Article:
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What obstacles prevent small & midsize accounting firms from offering business advisory services?

Thomson Reuters Institute  Insights, Thought Leadership & Engagement

· 6 minute read

Thomson Reuters Institute  Insights, Thought Leadership & Engagement

· 6 minute read

This is the first installment in a three-part series about how small and midsize accounting firms can overcome the challenges faced by creating a business advisory service and offering it to clients

The leaders of nearly all small to midsize accounting firms — 95% — said their clients want more business advisory services “to help them navigate the unfamiliar territory confronting all businesses now,” according to a recent survey.

However, only about one-half of the accounting firms participating in the survey offer such services — such as financial planning or business decision-making guidance — and stick mostly to offering tax return preparation, bookkeeping, and other basic compliance work. Further, less than 40% of firms said they offer auditing services and less than 30% offer international tax advice, according to the recently published 2022 Tax Professionals Report from the Thomson Reuters Institute, which had gathered information from hundreds of accounting firms around the world, most of them small to midsize firms.

“Data shows that businesses of all sizes are in need of a financial helping hand from the people who know their numbers best,” the report stated. “Opportunities abound for those firms that are willing to take on a more active business advisory role for their current and future clients.”


Most large accounting firms offer a range of business advisory services, and the survey makes it clear that virtually all small and midsize firms know this is a sound way to expand their services, fill a client need, and grow their revenues. And yet they’re hesitant to seize this opportunity. Why?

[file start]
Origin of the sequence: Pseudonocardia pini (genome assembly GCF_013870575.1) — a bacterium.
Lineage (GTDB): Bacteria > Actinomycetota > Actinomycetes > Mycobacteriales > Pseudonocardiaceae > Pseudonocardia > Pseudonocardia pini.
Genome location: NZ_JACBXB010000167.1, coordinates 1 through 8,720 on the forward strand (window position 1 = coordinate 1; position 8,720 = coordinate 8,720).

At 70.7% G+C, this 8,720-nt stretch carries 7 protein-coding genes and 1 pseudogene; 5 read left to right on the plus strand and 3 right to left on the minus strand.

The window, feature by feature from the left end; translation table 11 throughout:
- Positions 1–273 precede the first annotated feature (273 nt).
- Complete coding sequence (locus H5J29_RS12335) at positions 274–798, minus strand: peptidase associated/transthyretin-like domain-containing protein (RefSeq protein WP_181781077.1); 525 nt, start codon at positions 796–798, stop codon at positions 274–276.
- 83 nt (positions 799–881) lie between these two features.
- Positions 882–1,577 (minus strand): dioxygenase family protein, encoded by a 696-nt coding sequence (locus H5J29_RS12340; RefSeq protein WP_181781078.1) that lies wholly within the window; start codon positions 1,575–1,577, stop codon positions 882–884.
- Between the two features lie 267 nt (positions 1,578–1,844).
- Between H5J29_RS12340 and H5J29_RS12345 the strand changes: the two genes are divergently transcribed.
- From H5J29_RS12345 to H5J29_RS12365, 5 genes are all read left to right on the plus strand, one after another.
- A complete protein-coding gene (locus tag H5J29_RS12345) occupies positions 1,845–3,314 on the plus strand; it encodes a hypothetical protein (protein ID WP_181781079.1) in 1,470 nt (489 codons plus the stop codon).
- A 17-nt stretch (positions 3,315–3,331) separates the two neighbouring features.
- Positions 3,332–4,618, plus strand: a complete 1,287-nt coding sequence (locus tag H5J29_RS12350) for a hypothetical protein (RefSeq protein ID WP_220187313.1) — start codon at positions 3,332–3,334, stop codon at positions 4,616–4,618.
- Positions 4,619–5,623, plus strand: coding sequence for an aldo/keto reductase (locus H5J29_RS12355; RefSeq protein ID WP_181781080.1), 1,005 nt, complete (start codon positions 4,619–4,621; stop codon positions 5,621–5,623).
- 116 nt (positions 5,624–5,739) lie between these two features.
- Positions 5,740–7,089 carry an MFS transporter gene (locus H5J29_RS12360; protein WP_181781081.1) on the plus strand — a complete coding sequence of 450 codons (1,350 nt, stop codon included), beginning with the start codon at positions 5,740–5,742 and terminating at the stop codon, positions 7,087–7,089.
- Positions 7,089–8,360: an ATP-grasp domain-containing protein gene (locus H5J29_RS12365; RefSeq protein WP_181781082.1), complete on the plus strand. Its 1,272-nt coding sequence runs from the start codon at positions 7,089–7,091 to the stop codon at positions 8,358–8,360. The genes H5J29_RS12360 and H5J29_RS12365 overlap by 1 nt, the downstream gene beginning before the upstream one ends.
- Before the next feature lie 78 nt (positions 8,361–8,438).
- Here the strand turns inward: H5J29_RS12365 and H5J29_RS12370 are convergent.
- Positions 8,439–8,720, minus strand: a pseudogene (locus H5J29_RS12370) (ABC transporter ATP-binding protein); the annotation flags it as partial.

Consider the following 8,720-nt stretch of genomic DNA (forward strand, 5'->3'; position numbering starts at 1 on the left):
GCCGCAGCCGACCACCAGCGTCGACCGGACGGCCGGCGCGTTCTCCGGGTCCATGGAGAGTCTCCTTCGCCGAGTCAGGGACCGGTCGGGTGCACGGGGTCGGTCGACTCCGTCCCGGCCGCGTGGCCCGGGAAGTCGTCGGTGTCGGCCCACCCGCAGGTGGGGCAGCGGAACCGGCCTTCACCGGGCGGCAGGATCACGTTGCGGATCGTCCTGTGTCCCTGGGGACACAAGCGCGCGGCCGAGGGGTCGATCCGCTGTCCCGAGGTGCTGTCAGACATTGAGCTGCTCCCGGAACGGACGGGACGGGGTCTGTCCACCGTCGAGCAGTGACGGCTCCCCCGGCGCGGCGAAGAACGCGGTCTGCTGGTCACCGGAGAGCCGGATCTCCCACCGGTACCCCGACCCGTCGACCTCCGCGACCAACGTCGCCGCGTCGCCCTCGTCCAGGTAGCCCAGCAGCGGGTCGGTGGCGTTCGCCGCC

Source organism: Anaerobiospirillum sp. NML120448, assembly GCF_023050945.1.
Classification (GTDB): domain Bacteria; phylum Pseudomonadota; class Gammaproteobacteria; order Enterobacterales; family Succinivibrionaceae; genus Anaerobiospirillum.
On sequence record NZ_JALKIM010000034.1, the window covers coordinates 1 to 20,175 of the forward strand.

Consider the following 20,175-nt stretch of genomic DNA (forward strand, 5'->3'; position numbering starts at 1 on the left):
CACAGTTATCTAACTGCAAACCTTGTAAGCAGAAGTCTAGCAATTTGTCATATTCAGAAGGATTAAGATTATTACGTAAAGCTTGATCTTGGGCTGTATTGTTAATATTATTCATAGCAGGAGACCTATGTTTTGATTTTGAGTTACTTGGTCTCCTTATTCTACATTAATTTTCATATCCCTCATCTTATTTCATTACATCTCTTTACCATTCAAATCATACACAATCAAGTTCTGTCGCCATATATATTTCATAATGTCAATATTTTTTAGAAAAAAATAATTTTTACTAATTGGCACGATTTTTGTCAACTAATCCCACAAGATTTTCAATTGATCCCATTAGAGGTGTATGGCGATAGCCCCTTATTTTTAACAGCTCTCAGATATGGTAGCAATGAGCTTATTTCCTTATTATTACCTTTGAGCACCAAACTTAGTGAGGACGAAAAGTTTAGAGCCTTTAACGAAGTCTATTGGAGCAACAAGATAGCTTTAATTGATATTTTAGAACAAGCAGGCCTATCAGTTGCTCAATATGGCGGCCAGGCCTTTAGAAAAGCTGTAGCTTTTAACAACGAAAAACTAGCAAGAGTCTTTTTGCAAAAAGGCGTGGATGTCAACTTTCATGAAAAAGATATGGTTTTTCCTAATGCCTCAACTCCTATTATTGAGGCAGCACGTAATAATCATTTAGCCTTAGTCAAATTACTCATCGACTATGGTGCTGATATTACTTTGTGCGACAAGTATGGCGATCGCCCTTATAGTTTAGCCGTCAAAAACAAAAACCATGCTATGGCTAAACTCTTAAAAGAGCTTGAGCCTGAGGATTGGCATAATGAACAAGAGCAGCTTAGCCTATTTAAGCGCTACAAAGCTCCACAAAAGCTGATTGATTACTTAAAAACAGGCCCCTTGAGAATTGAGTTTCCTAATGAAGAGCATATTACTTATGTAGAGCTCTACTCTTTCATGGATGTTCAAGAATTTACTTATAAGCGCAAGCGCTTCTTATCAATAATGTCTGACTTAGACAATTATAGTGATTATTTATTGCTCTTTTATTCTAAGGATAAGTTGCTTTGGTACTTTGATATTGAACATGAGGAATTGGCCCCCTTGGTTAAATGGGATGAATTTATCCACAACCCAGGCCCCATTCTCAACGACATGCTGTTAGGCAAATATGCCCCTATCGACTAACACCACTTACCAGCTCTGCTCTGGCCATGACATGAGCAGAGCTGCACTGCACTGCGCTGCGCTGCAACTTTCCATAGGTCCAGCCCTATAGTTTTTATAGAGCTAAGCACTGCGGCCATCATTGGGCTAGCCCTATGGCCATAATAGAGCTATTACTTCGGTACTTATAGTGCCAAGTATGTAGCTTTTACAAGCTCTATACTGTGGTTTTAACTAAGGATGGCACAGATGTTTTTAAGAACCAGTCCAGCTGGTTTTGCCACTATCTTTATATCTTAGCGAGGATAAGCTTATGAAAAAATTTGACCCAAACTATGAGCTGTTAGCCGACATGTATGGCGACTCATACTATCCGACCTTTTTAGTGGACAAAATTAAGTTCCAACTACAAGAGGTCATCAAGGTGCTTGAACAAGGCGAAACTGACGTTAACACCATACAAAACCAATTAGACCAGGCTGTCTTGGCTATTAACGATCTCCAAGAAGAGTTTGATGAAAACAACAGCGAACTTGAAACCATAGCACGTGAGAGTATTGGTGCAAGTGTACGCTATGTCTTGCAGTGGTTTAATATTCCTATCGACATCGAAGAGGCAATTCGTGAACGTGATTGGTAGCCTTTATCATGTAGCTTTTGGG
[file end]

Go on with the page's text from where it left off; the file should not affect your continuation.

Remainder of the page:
“Some firms are clearly moving down this path and making progress,” says Will Hill, a Senior Product Manager at Thomson Reuters. “And others are acknowledging that they need to but haven’t pulled the trigger.”

Hill also has a few ideas about what’s holding back many of these small and midsize firms:


“I think there are times when firm owners need to name their enemy, to name their fear, and acknowledge that’s holding them back,” Hill says. “Then they’ll be able to craft a plan and push forward.”

The Tax Professionals Report offered a similar conclusion: “Past surveys have suggested that many firms and their tax advisors already have the knowledge and experience necessary to be effective business advisors, but what they lack is confidence, mainly in their own communication skills and the ultimate value of their advice,” the report explains. “But confidence is a skill that can be learned, like any other.”


It can be challenging for accountants to transition from completing financial statements and tax returns — assembling facts to document what happened in the past — to providing guidance on a business’s best path for the future.

“It certainly can be a tough mental bridge to cross,” Hill agrees, adding that there are two main factors that firms should keep in mind:

      • The business advice being offered is directly informed by the client’s financial realities, which the accounting firm understands intimately. This advice could addresses topics such as the most advantageous entity structure, when and how to add staff, and ways to best bolster cash flow; and